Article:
IT IS WELL established that the arterial carbon dioxide tension (Pco2) is an important factor controlling cerebral vascular resistance (CVR) and cerebral blood flow (CBF) in healthy animals and man. An acute rise in Pco2 causes a decrease in CVR which increases the CBF, and a fall in Pco2 has the opposite effect. However, during sustained alteration of Pco2, the CBF and absolute carbon dioxide tension often fail to correlate closely, and much recent evidence summarized by Lassen1 suggests that alterations of the pH of the brain's extracellular space mediate the cerebral vascular response to carbon dioxide and that brain interstitial fluid pH is the major regulator of CBF. The pH hypothesis is physiologically attractive, but evidence against it comes from a series of experiments in several laboratories in which prolonged passive hyperventilation of animals2-5 and man6 producing sustained, constant arterial hypocapnia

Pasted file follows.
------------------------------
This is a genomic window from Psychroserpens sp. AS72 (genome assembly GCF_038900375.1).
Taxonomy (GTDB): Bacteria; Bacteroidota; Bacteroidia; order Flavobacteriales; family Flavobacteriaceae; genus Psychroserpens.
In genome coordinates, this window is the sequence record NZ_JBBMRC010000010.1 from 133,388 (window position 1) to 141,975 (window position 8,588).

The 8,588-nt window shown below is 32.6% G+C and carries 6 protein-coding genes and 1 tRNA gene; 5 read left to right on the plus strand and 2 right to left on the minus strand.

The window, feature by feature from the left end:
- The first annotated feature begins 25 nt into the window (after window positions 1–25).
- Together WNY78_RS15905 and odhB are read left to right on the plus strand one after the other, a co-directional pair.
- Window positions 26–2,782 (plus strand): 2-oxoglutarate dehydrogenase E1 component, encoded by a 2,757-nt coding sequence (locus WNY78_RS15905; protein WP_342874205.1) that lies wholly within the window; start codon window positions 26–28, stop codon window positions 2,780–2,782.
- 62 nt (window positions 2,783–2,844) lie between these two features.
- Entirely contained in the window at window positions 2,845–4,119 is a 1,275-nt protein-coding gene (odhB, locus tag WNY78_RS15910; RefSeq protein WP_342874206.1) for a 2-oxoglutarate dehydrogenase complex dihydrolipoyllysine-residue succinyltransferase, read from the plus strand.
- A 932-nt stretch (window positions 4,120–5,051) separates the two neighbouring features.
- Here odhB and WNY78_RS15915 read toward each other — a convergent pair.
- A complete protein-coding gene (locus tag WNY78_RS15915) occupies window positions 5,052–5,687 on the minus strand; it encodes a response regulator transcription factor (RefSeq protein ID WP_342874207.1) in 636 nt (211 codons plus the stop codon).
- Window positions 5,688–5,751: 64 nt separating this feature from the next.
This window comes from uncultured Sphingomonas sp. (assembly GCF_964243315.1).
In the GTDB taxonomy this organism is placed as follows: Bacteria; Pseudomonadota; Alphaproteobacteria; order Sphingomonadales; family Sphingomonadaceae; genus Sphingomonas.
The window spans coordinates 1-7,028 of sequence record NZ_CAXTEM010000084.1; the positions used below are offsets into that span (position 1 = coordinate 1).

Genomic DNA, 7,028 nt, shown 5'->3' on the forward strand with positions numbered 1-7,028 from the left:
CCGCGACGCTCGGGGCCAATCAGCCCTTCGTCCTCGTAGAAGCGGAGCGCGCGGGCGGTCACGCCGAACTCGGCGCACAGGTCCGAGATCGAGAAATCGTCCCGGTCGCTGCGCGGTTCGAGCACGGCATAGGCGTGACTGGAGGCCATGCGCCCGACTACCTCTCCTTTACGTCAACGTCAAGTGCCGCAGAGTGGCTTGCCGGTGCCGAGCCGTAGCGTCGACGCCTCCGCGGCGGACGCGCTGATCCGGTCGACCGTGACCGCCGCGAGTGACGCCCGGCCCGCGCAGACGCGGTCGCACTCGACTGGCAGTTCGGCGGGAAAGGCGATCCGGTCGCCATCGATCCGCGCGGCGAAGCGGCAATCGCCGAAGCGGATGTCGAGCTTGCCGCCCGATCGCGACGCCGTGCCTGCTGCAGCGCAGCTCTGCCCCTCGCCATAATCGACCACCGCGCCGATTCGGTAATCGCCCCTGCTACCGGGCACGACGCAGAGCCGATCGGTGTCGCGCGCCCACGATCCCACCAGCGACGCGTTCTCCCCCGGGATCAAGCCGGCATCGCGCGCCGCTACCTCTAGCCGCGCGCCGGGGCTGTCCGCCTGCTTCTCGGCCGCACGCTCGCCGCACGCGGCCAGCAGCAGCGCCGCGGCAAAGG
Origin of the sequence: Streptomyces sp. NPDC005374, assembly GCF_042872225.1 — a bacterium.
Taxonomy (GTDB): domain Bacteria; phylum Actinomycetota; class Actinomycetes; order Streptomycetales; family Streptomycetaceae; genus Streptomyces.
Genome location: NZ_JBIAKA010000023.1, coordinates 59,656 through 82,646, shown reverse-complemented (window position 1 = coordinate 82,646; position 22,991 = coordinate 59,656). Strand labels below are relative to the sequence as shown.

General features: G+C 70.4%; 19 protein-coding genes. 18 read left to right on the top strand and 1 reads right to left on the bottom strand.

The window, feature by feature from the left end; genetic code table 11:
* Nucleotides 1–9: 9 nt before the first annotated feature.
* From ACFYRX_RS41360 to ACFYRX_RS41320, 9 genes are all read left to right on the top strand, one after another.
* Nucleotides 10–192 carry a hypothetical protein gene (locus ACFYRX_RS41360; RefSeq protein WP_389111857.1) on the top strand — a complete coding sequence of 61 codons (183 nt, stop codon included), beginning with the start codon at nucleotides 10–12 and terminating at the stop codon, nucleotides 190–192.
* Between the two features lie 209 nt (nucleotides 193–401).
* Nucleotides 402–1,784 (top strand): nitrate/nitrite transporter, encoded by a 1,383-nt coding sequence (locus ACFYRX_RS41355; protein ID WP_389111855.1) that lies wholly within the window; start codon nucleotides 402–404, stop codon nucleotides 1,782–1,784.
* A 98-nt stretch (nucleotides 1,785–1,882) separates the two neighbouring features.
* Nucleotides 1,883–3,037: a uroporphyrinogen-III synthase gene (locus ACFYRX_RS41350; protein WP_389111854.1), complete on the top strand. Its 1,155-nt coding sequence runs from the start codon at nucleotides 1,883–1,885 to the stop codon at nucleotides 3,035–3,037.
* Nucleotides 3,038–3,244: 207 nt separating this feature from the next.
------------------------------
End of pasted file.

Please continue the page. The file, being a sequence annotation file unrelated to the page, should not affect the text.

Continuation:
Raichle ME, Posner JB, Plum F. Cerebral Blood Flow During. Arch Neurol. 1970;23(5):394–403. doi:10.1001/archneur.1970.00480290014002
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